The N protein of SARS-CoV also modulates the host cell cycle by regulating cyclin-CDK activity such that S phase progression is halted. The N protein bears a signature cyclin box-binding region (RXL motif), can be phosphorylated by CDK and is therefore a substrate for the cyclin-CDK complex [39]. N protein has been shown to have an inhibitory effect on S phase cyclins CDK4 and to a lesser extent CDK6 [39]. The inhibition of kinases means that Rb remains hypophosphorylated and cannot release E2F1, and the transcription of S phase genes is halted [135]. Similarly to MHV p28, SARS-CoV N protein also inhibits CDK2 activity, meaning that by blocking the activity of both G1 and S phase cyclins, N protein doubly ensures the blockage of S phase progression [39]. N protein mediated inhibition of CDK activity; leading to inhibition of Rb phosphorylation, is independent of CDK inhibitors (CDKIs) such as p21, and so it has been suggested that the N protein mimics the role of CDKIs by acting as a competitive inhibitor to CDK4 and CDK2 [39]. The ability of N protein to inhibit CDK4 activity was dependent on the RXL motif, whereas its ability to inhibit CDK2 requires at least two mechanisms: the CDK phosphorylation motif and dependence on host cell signaling pathways [39]. It has been postulated that, p28-mediated (MHV) and N protein-mediated (SARS) blocking of the S phase, allows these virus enough time to utilize the cellular raw materials that have been synthesized ahead of the S phase, for replication of its genome, as well as for assembly and budding of progeny particles [142]. These studies provide evidence that even within the CoV family, different proteins can deregulate the cell cycle and that those proteins, in the case of SARS-N protein, can employ multiple mechanisms to achieve this.

4.2.3. Cell Stress Responses—Host Translational Shutoff

In response to environmental stress, eukaryotic cells reprogram their mRNA metabolism to adapt to stress-induced damage. Translationally stalled mRNAs together with a number of translational initiation factors and RNA-binding proteins are selectively deposited in cytoplasmic stress granules (SGs) [143]. CoVs, like many other viruses, induce host translational shutoff, while maintaining synthesis of their own gene products, as a means to interfere with cellular defense mechanisms [144]. MHV-induces a host translational shutoff that is reminiscent of a cellular stress response; SGs appear, numerous mRNAs including protein translation-related factors are downregulated and levels of phosphorylated translation initiation factors increase [145]. It is important to remember, though that this translational shutoff could also simply be the host cell’s response to the infection.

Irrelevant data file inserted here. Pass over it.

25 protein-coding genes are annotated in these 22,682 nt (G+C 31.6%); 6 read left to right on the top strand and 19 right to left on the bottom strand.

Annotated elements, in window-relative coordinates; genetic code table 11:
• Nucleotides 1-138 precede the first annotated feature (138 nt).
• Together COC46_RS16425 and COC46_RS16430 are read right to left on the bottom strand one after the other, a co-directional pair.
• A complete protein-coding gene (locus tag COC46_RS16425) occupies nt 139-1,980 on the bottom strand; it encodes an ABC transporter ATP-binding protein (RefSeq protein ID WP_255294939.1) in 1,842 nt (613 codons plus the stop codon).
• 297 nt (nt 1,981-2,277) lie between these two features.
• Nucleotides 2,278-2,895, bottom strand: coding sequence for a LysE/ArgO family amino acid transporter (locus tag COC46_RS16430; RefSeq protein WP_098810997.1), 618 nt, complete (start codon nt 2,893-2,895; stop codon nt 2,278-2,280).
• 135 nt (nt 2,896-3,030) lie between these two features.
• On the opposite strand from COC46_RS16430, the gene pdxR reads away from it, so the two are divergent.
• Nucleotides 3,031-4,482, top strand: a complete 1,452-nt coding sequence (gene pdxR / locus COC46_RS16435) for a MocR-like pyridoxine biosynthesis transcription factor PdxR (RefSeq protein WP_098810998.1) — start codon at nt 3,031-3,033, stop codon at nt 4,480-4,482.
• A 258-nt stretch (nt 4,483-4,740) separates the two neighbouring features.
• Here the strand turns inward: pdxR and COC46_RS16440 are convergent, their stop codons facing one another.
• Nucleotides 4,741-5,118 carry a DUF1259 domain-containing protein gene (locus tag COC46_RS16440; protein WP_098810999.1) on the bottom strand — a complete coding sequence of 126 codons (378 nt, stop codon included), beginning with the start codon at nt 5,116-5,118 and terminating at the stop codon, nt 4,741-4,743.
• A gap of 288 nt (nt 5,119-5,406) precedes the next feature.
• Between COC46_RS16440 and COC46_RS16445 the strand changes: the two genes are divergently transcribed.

In SARS-infected HeLa cells that are exposed to arsenite treatment, N protein translocates to cytoplasmic SGs where it colocalizes with poly(A)-binding protein 1 (PARB) and transiently expressed TIA-1 [38], both of which are components of SGs [143]. This localization and pattern was enhanced when the protein was hypophosphorylated (NΔRS), perhaps because NΔRS induced larger ribonucleoprotein (RNP) complex formation [38]. The sequestration of N protein in SGs possibly indicates a role in translational suppression. The nucleocapsid protein of both porcine and respiratory syndrome and rubella virus also interact with PARB, which promotes protein synthesis by circularizing mRNAs, and inhibit host protein synthesis by sequestration of PARB through a stoichiometric mechanism [146,147]. It has been proposed that, at least in the rubella virus, that N-dependent inhibition of translation via PARB binding may facilitate the switch from viral translation to packaging RNA into nucleocapsids [146]. More specifically, binding of the capsid to PARB late in the virus cycle, when the levels of newly synthesized genomes and viral proteins are high, and there is little need for additional replicase components, could prevent recruitment of ribosomes to the nascent 40S RNA. This scenario would favour packaging of the 40S genomic RNA into nucleocapsids [146]. Considering that SARS-N and MHV-N protein has been shown to interact with the PARB hnRNP-A1 [41,148], it is possible that the N-PARB interaction also acts as a switch that redirects viral activity from RNA synthesis to nucleocapsid formation.